In your code, the following line is creating a builder object variable lineChartBuilder:

var lineChartBuilder = sheet.newChart().asLineChart();

The code calls the Sheet.newChart() method to create a new EmbeddedChartBuilder object, and then uses EmbeddedChartBuilder.asLineChart() to set the builder type to EmbeddedLineChartBuilder.

The code then builds the chart using lineChartBuilder. That part of the code is simply a series of method calls that define the chart settings followed by a build() call to create the chart. The code makes use of method chaining to keep the code human-readable. Here's what the method calls are doing:

  • addRange(range): Defines a data range that the chart will display
  • setPosition(anchorRowPos, anchorColPos, offsetX, offsetY): Determines where the chart is placed in the sheet (Here, the code is placing the chart's upper-left corner in the cell H5.)
  • setTitle(title): Sets the chart title
  • setNumHeaders(headers): Determines how many rows or columns in the data range should be treated as headers (Here, the code says to use the first row in the data range as headers, which means that the text in that row will be used as labels for the individual data series in the chart.)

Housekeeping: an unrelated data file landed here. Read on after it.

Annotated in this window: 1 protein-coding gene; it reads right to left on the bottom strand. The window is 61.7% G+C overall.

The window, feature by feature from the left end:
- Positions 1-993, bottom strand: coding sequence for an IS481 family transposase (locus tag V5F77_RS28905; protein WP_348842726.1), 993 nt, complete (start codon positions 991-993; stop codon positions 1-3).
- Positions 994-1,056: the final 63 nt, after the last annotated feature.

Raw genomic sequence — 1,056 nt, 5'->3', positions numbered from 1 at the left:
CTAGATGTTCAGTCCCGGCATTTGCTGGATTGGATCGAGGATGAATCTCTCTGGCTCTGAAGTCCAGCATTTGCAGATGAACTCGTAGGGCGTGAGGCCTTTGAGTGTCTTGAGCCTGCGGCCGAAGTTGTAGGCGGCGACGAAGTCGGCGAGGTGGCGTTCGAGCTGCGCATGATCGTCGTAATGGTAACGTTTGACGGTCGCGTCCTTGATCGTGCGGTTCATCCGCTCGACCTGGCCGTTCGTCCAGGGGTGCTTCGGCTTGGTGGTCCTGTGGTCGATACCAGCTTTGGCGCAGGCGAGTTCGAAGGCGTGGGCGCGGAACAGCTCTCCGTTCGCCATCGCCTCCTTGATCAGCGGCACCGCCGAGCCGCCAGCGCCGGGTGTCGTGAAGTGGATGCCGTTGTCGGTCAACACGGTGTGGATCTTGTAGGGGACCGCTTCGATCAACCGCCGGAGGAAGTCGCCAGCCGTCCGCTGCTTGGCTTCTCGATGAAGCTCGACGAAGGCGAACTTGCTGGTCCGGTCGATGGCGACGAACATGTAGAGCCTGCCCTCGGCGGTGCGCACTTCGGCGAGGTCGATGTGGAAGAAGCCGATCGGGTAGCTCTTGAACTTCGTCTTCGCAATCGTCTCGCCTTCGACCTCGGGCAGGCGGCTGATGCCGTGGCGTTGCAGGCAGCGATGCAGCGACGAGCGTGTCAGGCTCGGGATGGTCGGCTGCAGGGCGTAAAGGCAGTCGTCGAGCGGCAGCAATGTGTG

• setLegendPosition(position): Moves the chart legend to the right side of the chart using the Charts.Position enum as a parameter
  • setOption(option, value): Sets complex chart options (Here, the code sets the hAxis option to the hAxisOptions object. There are lots of options that you can set using this method, but you need to know the options and possible values for each chart type. That is all documented in the Chart Gallery. For example, the options that you can set for line charts are documented under Line Charts. Using setOption(option, value) methods is an advanced use of Apps Script, so you may want to avoid using them until you're more comfortable with chart creation in Apps Script.